How allotments lost the plot | Julian Baggini | Comment is free | The Guardian:
The Allotments Act of 1832 was designed for the "welfare and happiness of the poor", with the land it provided used primarily as a source of turf and wood, cut for fuel. Over time food became a more important crop but, as living standards rose, people saw less need to toil away on hit-and-miss crops. More and more people abandoned their plots, which became largely the preserve of the ageing working class.
Allotments, now shorn of their association with poverty, provided a site where all these interests came together, providing a discrete, manageable contact with nature.
They are all about solidarity and co-operation: sharing surplus crops, water troughs, tools and piles of manure. It also turns food cultivation into a kind of social display, reflecting allotments' transformation from symbols of low status to status symbols.
Because allotments are hard work, those who are attracted to them for the wrong reasons don't last long. Growing vegetables provides not carefree communion with nature but a struggle with an unco-operative Gaia. Those who stick with it know the real rewards. The satisfaction of eating your own produce is not that it's better than other people's, just that you grew it. If you find cultivation speaks to you, you don't care about what it might say about you.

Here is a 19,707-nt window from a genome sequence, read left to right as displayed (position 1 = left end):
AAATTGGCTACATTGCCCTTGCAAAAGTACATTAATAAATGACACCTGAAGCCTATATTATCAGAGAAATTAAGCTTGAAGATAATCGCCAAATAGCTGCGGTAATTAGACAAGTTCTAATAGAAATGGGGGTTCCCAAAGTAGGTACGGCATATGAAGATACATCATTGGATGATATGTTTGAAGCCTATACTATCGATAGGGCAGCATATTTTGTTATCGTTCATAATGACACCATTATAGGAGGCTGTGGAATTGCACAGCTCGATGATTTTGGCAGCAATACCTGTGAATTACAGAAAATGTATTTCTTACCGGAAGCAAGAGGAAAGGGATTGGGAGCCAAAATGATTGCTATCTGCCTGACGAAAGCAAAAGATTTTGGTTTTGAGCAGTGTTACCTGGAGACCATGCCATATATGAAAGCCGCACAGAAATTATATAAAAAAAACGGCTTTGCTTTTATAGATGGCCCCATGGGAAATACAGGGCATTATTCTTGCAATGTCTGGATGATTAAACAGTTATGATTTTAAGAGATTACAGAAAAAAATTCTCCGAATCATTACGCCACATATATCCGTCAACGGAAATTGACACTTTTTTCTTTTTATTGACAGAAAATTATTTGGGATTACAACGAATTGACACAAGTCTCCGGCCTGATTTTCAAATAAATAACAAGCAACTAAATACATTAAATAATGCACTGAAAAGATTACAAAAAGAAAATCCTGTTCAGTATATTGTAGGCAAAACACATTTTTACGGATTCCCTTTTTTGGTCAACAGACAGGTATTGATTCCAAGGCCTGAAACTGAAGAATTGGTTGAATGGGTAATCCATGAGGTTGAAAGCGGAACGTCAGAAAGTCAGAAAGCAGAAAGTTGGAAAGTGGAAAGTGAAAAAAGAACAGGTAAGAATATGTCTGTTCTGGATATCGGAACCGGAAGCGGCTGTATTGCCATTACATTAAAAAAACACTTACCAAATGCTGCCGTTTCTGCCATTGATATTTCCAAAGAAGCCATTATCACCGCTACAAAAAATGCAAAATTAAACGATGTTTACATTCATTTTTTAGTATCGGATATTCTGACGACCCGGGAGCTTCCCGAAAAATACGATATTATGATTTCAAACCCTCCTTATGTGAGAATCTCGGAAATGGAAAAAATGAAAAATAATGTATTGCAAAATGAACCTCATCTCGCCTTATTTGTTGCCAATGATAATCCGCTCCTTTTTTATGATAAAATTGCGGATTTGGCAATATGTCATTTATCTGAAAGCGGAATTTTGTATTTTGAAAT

The story of allotments could be seen as the story of western society in microcosm. First, we did what we needed to survive. Second, we acquired for the sake of acquisition, mindlessly consuming. Third, we turned to non-material goods but still bought them like good customers. Finally, perhaps we will come to enjoy what is good for its own sake. That would be a victory worth digging for.
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